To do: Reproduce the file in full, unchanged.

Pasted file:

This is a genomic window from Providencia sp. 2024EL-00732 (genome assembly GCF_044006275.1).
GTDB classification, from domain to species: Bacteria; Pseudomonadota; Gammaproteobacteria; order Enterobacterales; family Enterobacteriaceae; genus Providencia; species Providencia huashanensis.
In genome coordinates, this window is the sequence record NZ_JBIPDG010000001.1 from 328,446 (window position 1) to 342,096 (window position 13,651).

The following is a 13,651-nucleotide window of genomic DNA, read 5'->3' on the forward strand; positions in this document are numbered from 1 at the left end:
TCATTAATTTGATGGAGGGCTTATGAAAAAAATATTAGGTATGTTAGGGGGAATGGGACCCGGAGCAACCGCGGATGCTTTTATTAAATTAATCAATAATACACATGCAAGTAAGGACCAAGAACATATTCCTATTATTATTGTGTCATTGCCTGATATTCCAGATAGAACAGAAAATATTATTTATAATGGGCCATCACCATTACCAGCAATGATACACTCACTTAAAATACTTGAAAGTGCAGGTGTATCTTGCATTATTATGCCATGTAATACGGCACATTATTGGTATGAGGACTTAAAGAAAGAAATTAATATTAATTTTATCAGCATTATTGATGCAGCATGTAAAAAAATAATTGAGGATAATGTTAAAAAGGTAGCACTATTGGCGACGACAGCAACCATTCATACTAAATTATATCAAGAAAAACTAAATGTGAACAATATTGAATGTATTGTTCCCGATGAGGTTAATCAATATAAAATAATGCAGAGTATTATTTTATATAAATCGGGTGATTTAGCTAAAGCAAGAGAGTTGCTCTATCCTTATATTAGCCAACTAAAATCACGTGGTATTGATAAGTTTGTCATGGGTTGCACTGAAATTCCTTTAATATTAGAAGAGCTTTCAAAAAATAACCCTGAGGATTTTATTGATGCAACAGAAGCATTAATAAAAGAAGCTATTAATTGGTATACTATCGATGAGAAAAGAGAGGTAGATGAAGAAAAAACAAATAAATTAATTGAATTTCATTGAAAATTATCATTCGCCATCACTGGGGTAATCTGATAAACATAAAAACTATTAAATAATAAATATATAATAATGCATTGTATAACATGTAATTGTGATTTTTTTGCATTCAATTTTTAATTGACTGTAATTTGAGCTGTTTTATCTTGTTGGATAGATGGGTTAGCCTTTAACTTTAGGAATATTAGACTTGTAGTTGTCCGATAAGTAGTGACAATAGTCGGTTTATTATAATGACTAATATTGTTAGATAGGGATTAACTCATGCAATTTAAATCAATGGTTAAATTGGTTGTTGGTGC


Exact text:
This is a genomic window from Providencia sp. 2024EL-00732 (genome assembly GCF_044006275.1).
GTDB classification, from domain to species: Bacteria; Pseudomonadota; Gammaproteobacteria; order Enterobacterales; family Enterobacteriaceae; genus Providencia; species Providencia huashanensis.
In genome coordinates, this window is the sequence record NZ_JBIPDG010000001.1 from 328,446 (window position 1) to 342,096 (window position 13,651).

The following is a 13,651-nucleotide window of genomic DNA, read 5'->3' on the forward strand; positions in this document are numbered from 1 at the left end:
TCATTAATTTGATGGAGGGCTTATGAAAAAAATATTAGGTATGTTAGGGGGAATGGGACCCGGAGCAACCGCGGATGCTTTTATTAAATTAATCAATAATACACATGCAAGTAAGGACCAAGAACATATTCCTATTATTATTGTGTCATTGCCTGATATTCCAGATAGAACAGAAAATATTATTTATAATGGGCCATCACCATTACCAGCAATGATACACTCACTTAAAATACTTGAAAGTGCAGGTGTATCTTGCATTATTATGCCATGTAATACGGCACATTATTGGTATGAGGACTTAAAGAAAGAAATTAATATTAATTTTATCAGCATTATTGATGCAGCATGTAAAAAAATAATTGAGGATAATGTTAAAAAGGTAGCACTATTGGCGACGACAGCAACCATTCATACTAAATTATATCAAGAAAAACTAAATGTGAACAATATTGAATGTATTGTTCCCGATGAGGTTAATCAATATAAAATAATGCAGAGTATTATTTTATATAAATCGGGTGATTTAGCTAAAGCAAGAGAGTTGCTCTATCCTTATATTAGCCAACTAAAATCACGTGGTATTGATAAGTTTGTCATGGGTTGCACTGAAATTCCTTTAATATTAGAAGAGCTTTCAAAAAATAACCCTGAGGATTTTATTGATGCAACAGAAGCATTAATAAAAGAAGCTATTAATTGGTATACTATCGATGAGAAAAGAGAGGTAGATGAAGAAAAAACAAATAAATTAATTGAATTTCATTGAAAATTATCATTCGCCATCACTGGGGTAATCTGATAAACATAAAAACTATTAAATAATAAATATATAATAATGCATTGTATAACATGTAATTGTGATTTTTTTGCATTCAATTTTTAATTGACTGTAATTTGAGCTGTTTTATCTTGTTGGATAGATGGGTTAGCCTTTAACTTTAGGAATATTAGACTTGTAGTTGTCCGATAAGTAGTGACAATAGTCGGTTTATTATAATGACTAATATTGTTAGATAGGGATTAACTCATGCAATTTAAATCAATGGTTAAATTGGTTGTTGGTGC